Therefore, this study aimed to explore the use of adapted tai chi movements for upper limb rehabilitation. More specifically, the objective was to evaluate the feasibility of using adapted tai chi for upper limb rehabilitation post stroke, including: (1) whether the adapted tai chi was performable and acceptable by participants; and (2) whether the potential influencing factors such as impairment level of an upper limb, insufficient balance, shoulder pain, and spasticity constrained the practice of the adapted tai chi. A second objective was to document the clinical reasoning underlying the adaptations made to tai chi based on the participants’ characteristics when used for upper limb rehabilitation post stroke. The efficacy of adapted tai chi has been reported elsewhere [26]. […]

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Figure 1. Individual self-practice hours per month of participants.

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[ARTICLE] Effect of repetitive wrist extension with electromyography-triggered stimulation after stroke: a preliminary randomized controlled study – Full Text PDF

Objective: The purpose of this study was to explore the effect of repetitive wrist extension task training with electromyography (EMG)-triggered neuromuscular electrical stimulation (NMES) for wrist extensor muscle recovery in patients with stroke.

Design: Randomized controlled trial.

Methods: Fifteen subjects who had suffered a stroke were randomly assigned to an EMG-triggered NMES group (n=8) or control group (n=7); subjects in both groups received conventional therapy as usual. Subjects in the experimental group received application of EMG-triggered NMES to the wrist extensor muscles for 20 minutes, twice per day, five days per week, for a period of four weeks, and were given a task to make a touch alarm go off by activity involving extension of their wrist. In the control group, subjects
performed wrist self-exercises for the same duration and frequency as those in the experimental group. Outcome measures included muscle reaction time and spectrum analysis. Assessments were performed during the pre- and post-treatment periods.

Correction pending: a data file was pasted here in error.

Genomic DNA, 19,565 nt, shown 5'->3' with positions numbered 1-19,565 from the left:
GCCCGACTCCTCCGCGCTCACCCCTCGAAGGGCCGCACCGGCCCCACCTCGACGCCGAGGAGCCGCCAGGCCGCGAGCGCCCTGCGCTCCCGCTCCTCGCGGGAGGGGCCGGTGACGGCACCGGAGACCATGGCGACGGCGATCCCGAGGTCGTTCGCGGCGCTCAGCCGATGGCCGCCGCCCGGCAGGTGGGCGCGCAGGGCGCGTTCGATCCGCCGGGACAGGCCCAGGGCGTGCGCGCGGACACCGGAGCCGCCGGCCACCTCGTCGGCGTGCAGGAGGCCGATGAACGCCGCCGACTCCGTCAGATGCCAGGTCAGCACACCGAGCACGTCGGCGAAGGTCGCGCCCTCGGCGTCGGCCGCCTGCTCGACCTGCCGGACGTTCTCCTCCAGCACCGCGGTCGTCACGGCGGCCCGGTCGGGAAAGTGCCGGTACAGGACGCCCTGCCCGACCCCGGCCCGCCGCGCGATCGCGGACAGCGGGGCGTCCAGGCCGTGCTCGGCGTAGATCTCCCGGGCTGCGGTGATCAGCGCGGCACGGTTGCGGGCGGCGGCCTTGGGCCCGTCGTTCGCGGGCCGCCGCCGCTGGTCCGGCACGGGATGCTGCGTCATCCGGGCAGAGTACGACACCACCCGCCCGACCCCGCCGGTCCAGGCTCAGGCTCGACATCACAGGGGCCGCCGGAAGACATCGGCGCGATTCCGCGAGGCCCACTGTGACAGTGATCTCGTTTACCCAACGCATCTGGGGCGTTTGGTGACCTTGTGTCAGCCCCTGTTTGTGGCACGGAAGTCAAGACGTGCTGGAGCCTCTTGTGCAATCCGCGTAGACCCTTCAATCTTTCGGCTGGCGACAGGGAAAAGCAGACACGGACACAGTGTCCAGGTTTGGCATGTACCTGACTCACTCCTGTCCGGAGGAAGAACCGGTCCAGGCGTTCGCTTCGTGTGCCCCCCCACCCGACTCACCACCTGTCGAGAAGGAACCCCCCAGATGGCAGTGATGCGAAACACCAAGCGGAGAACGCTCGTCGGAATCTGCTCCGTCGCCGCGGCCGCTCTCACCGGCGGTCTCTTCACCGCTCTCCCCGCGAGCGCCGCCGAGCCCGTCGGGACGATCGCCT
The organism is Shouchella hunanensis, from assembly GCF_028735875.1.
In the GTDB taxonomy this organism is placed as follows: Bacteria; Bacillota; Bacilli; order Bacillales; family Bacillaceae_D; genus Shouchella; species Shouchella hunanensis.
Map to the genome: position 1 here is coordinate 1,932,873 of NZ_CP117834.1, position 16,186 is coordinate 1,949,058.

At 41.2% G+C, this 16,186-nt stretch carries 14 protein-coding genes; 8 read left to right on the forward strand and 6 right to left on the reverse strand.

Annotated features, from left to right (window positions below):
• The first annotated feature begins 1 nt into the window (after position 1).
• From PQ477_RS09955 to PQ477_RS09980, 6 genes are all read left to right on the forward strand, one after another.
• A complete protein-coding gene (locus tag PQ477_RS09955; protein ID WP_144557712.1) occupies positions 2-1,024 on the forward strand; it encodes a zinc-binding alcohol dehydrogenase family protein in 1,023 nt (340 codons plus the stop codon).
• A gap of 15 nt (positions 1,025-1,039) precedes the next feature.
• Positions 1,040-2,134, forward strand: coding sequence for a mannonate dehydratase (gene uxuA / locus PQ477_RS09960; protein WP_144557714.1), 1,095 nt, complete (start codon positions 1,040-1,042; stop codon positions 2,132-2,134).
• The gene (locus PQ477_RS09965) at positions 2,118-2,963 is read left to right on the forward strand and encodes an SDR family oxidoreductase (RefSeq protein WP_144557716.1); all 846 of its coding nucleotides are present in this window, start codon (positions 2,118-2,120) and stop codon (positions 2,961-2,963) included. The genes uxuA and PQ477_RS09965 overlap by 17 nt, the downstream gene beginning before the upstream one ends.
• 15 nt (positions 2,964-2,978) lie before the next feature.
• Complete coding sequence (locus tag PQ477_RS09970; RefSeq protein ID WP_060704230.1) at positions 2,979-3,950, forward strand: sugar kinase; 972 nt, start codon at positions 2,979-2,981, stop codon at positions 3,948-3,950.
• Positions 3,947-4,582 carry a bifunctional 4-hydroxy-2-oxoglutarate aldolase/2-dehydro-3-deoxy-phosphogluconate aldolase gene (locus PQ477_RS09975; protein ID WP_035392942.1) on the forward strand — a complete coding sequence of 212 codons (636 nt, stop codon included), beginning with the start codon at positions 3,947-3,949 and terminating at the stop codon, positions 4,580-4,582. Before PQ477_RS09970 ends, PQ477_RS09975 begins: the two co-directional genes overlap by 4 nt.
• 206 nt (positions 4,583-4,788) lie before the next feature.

Results: In the EMG-triggered NMES group, faster muscle reaction time was observed, and median frequency also showed improvement, from 68.2 to 75.3 Hz, after training (p<0.05). Muscle reaction time was significantly faster, and median frequency was significantly higher in the experimental group than in the experimental group after training.

Conclusions: EMG-triggered NMES is beneficial for patients with hemiparetic stroke in recovery of upper extremity function.

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[Abstract] The effect of kinesiotaping on hand function in stroke patients: A pilot study

Abstract

Upper extremity motor impairment is one of the most prevalent problems following stroke. Considering the functional importance of the upper extremity in the daily life, the purpose of this study was to investigate the effect of kinesiotaping (KT) on hand function and spasticity in individuals following a stroke. Eight individuals who had experienced a stroke, with their age ranging from 47 to 66, participated in this pretest-posttest clinical study. An I- strip of tape was placed on the extensor muscles of the forearm. Primary outcome measures were the Modified Modified Ashwoth Scale, Box and Block test, and Nine Hole Peg test. At the immediate assessment, there were significant differences between two hand function tests scores. Secondary assessment was done after one week and the results showed significant differences between two hand function test scores. There was no significant change in flexor muscles spasticity after the intervention. This pilot study indicated that KT in the direction of the extensor muscles could result in better hand function in stroke patients.

Source: The effect of kinesiotaping on hand function in stroke patients: A pilot study – Journal of Bodywork and Movement Therapies

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[Abstract] Soft Tissue Surgery for Adults With Nonfunctional, Spastic Hands Following Central Nervous System Lesions: A Retrospective Study

Purpose

Soft tissue surgery for upper extremity contractures can improve hygiene, pain, and appearance in adults with central nervous system lesions. The goal of such interventions is highly individual; thus, goal attainment scaling (GAS; a method of scoring the extent to which patient’s individual goals are achieved [5 levels] in the course of intervention and using T score values) is pertinent to evaluate outcome. The objective of this study was to assess the effect of soft tissue surgery for upper extremity muscle contractures in patients with central nervous system lesions using GAS.

Methods

Retrospective data from 70 interventions were included (63 patients; 23 women). The mean age was 51.3 ± 16.2 years (range, 24.2–87.0 years). The primary goal was to improve hygiene (n = 58), pain (n = 10), or appearance (n = 2). The etiologies were stroke (n = 35), traumatic brain injury (n = 16), cerebral anoxia (n = 4), neurodegenerative disease (n = 6), and cerebral palsy (n = 2). The GAS score was calculated before surgery and 3 months after surgery.